MALONEY: His words were racist and divisive and just plain wrong.

WHITFIELD: And I got three out of those four women were actually U.S. born and one foreign born but very much American as a U.S. - as a sitting member of Congress.

MALONEY: I want to publicly thank them for running for Congress and winning and coming to Congress with great passion and ideas that they're working very hard on. I want to publicly thank them for supporting the 9/11 victims compensation bill. Not only were they co- sponsors, they helped get other sponsors.

They went to press conferences. They supported the effort, they supported the passage. Thank you very much. And last week we passed another bill that gave paid leave for federal employees for the birth of a child and for sick leave and other things. They were supporters of that too.

WHITFIELD: Does it bother you at all or bother you equally that we have yet to hear on a public forum from perhaps a Republican or even you know a noted supporter of the president responding to what he tweeted today?

[15:20:03] MALONEY: It does -- it does bother me. But other people have spoken out and are supportive and have called it what it is. They call it a political anti-woman racist divisive statement. And it doesn't speak to American values or who we are as a people or a nation.

WHITFIELD: All right. We'll leave it there for now. Congresswoman, Carolyn Maloney, thank you so much. We covered a lot of territory there, appreciate it.

MALONEY: Thank you. Thank you.

WHITFIELD: All right. Still ahead, the bright lights of the big apple not so bright, at least for a moment last night, a major blackout causing problems across Manhattan. Why the investigation could take now months to figure out what happened.


WHITFIELD: It could take months to find out what caused a five-hour blackout that hit parts of Manhattan last night. That's according to power company Con Edison. The outage hit the Upper West Side and Midtown at the peak of a busy Saturday night and brought Broadway and Times Square to a halt, even darkening the Times Square billboards as you see right there. But in typical New York style, life went on. People directed traffic at busy intersections. After the shows were cancelled, some Broadway performers actually gave a performance in the street.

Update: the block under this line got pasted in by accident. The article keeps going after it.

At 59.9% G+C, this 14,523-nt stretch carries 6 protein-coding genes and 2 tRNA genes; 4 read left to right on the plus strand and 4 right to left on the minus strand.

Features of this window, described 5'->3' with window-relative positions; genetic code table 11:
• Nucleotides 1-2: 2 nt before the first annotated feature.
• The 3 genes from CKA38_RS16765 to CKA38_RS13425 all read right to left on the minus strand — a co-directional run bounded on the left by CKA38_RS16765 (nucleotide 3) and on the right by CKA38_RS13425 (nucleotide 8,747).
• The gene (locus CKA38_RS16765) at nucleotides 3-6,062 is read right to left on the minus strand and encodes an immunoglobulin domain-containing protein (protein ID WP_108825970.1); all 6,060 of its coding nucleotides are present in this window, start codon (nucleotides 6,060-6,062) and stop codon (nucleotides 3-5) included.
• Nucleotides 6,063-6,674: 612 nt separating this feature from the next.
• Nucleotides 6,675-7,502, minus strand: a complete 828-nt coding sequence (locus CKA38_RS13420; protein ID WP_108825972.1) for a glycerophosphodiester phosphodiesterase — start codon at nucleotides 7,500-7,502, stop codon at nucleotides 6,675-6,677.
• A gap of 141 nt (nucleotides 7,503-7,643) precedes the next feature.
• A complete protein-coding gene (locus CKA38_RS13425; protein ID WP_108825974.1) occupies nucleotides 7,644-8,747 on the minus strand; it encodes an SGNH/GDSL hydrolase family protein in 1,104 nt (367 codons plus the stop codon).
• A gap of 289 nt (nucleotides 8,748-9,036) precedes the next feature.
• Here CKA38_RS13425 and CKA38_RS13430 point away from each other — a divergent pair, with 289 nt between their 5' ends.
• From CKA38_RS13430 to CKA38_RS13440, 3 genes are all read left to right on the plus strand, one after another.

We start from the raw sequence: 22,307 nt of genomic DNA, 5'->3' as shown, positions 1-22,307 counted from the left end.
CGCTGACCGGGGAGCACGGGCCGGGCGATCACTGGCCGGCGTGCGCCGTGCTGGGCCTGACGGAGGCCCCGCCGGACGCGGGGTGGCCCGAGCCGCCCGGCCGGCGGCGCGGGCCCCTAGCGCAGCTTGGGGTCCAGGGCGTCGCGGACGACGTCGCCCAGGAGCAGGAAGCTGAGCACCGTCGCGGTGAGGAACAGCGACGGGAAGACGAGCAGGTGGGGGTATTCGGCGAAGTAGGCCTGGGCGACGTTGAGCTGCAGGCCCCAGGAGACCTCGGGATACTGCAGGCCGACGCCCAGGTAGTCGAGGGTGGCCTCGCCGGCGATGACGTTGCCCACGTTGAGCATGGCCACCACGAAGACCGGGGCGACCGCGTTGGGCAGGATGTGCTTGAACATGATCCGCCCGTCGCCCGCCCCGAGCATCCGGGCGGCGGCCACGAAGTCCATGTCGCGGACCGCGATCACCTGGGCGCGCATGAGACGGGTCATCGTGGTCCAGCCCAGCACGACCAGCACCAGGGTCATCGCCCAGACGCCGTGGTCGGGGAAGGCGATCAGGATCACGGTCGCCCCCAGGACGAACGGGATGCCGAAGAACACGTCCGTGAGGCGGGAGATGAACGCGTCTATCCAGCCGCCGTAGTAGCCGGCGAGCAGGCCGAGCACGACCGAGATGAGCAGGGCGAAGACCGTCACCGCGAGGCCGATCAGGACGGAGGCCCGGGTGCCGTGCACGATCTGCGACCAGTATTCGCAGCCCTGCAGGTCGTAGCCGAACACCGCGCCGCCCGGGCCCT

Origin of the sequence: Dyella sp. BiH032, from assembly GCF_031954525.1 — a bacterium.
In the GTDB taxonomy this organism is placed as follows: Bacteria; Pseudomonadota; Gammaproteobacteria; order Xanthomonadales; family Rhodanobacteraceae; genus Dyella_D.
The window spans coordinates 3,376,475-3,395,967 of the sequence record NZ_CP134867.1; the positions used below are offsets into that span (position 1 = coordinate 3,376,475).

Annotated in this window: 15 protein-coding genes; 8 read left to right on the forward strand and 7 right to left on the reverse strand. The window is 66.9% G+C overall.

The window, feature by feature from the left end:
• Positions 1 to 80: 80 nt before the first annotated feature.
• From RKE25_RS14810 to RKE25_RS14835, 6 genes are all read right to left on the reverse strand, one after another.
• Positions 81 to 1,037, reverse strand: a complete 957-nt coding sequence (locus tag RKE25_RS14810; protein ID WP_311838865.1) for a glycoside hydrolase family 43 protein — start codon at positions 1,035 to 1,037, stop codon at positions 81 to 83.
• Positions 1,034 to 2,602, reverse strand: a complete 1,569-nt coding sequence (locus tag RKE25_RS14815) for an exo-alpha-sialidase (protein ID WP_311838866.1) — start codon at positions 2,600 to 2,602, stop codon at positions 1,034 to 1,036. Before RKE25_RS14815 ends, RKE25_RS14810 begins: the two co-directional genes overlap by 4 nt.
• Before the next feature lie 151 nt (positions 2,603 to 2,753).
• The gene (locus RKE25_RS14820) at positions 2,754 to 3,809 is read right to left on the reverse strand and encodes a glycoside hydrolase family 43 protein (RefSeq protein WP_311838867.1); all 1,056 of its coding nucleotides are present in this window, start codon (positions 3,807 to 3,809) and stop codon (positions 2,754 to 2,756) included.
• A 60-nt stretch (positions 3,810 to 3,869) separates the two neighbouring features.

[15:25:00] Alexandra Field is in New York, so how about the mayor, how is he explaining this one?

ALEXANDRA FIELD, CNN CORRESPONDENT: Well, it's up to the mayor and Con Edison now to deliver answers. So many people are asking on the morning after this five hour long blackout. What they're saying for now is that they know this was not a physical attack on the system, they know this was not a cyberattack on the system and they're now saying this was not a function of over usage or overloading the system.

They are saying that it started with a transmission substation on the west side of Manhattan. There was a cascading effect. Ultimately you had six networks, which are essentially neighborhoods that were knocked out without power. It was a 40-something long stretch of Manhattan that was plunged into darkness on Saturday night.

Extra police officers were immediately deployed along with fire officials, traffic controllers. 93 ambulances sent onto the streets in this neighborhood. We're learning now 400 elevators had to be cleared, 2800 people who were stuck on the subway had to be led out. What is amazing Fredricka, is that there were no major incidents, no major injuries.

Traffic, of course, brought to a standstill, Madison Square Garden having to be evacuated, the lights on Times Square and on Broadway going dark, but again, no injuries -- an amazing thing. Now Mayor Bill de Blasio is saying it will be a long process, but New Yorkers will learn the answers to those questions.


MAYOR BILL DE BLASIO (D), NEW YORK: We as in every situation are going to fully analyze every detail, working out with Con Edison, all partner city agencies are going to work close to Con Edison to figure out exactly what happened, exactly how we can make sure it does not happen again. We're also going to review all of the response to look for any lessons we can learn about how to do that even better in the future.


FIELD: de Blasio went on to praise New Yorkers for their strength, for their resilience, for keeping calm during these five hours of darkness. He's also answering critics who say that he should have immediately returned from Iowa by saying there were logistical concerns in terms of getting back from Iowa on a Saturday night.